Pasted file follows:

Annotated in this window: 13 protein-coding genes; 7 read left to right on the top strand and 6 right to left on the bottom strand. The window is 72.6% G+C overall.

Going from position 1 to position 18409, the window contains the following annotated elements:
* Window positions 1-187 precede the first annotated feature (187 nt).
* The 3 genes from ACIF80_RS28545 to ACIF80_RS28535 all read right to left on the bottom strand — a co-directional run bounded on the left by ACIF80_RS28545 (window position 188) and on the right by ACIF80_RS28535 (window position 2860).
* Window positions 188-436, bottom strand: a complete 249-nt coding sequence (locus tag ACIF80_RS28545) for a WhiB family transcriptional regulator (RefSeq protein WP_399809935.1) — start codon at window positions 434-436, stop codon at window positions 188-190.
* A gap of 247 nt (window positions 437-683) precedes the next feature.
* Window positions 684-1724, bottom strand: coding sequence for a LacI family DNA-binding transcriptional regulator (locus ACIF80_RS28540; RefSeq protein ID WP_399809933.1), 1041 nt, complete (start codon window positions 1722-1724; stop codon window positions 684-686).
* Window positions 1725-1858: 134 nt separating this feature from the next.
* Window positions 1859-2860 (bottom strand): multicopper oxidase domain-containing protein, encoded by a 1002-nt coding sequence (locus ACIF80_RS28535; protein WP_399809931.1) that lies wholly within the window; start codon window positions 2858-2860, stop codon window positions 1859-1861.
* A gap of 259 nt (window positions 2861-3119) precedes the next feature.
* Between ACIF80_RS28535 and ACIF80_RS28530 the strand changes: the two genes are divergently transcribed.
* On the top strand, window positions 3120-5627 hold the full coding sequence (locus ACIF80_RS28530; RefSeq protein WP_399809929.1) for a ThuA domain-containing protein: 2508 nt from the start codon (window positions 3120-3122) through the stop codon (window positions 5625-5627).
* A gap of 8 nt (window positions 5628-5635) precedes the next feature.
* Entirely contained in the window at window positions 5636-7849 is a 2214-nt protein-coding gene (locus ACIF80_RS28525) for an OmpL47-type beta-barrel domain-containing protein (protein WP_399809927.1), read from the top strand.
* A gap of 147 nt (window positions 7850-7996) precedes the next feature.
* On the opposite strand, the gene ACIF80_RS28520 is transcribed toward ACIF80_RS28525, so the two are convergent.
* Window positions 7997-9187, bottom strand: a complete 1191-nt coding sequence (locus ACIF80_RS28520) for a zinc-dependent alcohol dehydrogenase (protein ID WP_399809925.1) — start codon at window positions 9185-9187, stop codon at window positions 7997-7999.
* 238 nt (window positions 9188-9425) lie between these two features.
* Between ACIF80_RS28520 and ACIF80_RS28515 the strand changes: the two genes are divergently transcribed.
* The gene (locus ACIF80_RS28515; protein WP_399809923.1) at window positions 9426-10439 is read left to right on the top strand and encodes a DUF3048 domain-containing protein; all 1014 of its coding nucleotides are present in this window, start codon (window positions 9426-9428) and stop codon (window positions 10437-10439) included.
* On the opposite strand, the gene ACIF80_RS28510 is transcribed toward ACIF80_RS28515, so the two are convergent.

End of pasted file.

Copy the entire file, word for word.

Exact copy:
Annotated in this window: 13 protein-coding genes; 7 read left to right on the top strand and 6 right to left on the bottom strand. The window is 72.6% G+C overall.

Going from position 1 to position 18409, the window contains the following annotated elements:
* Window positions 1-187 precede the first annotated feature (187 nt).
* The 3 genes from ACIF80_RS28545 to ACIF80_RS28535 all read right to left on the bottom strand — a co-directional run bounded on the left by ACIF80_RS28545 (window position 188) and on the right by ACIF80_RS28535 (window position 2860).
* Window positions 188-436, bottom strand: a complete 249-nt coding sequence (locus tag ACIF80_RS28545) for a WhiB family transcriptional regulator (RefSeq protein WP_399809935.1) — start codon at window positions 434-436, stop codon at window positions 188-190.
* A gap of 247 nt (window positions 437-683) precedes the next feature.
* Window positions 684-1724, bottom strand: coding sequence for a LacI family DNA-binding transcriptional regulator (locus ACIF80_RS28540; RefSeq protein ID WP_399809933.1), 1041 nt, complete (start codon window positions 1722-1724; stop codon window positions 684-686).
* Window positions 1725-1858: 134 nt separating this feature from the next.
* Window positions 1859-2860 (bottom strand): multicopper oxidase domain-containing protein, encoded by a 1002-nt coding sequence (locus ACIF80_RS28535; protein WP_399809931.1) that lies wholly within the window; start codon window positions 2858-2860, stop codon window positions 1859-1861.
* A gap of 259 nt (window positions 2861-3119) precedes the next feature.
* Between ACIF80_RS28535 and ACIF80_RS28530 the strand changes: the two genes are divergently transcribed.
* On the top strand, window positions 3120-5627 hold the full coding sequence (locus ACIF80_RS28530; RefSeq protein WP_399809929.1) for a ThuA domain-containing protein: 2508 nt from the start codon (window positions 3120-3122) through the stop codon (window positions 5625-5627).
* A gap of 8 nt (window positions 5628-5635) precedes the next feature.
* Entirely contained in the window at window positions 5636-7849 is a 2214-nt protein-coding gene (locus ACIF80_RS28525) for an OmpL47-type beta-barrel domain-containing protein (protein WP_399809927.1), read from the top strand.
* A gap of 147 nt (window positions 7850-7996) precedes the next feature.
* On the opposite strand, the gene ACIF80_RS28520 is transcribed toward ACIF80_RS28525, so the two are convergent.
* Window positions 7997-9187, bottom strand: a complete 1191-nt coding sequence (locus ACIF80_RS28520) for a zinc-dependent alcohol dehydrogenase (protein ID WP_399809925.1) — start codon at window positions 9185-9187, stop codon at window positions 7997-7999.
* 238 nt (window positions 9188-9425) lie between these two features.
* Between ACIF80_RS28520 and ACIF80_RS28515 the strand changes: the two genes are divergently transcribed.
* The gene (locus ACIF80_RS28515; protein WP_399809923.1) at window positions 9426-10439 is read left to right on the top strand and encodes a DUF3048 domain-containing protein; all 1014 of its coding nucleotides are present in this window, start codon (window positions 9426-9428) and stop codon (window positions 10437-10439) included.
* On the opposite strand, the gene ACIF80_RS28510 is transcribed toward ACIF80_RS28515, so the two are convergent.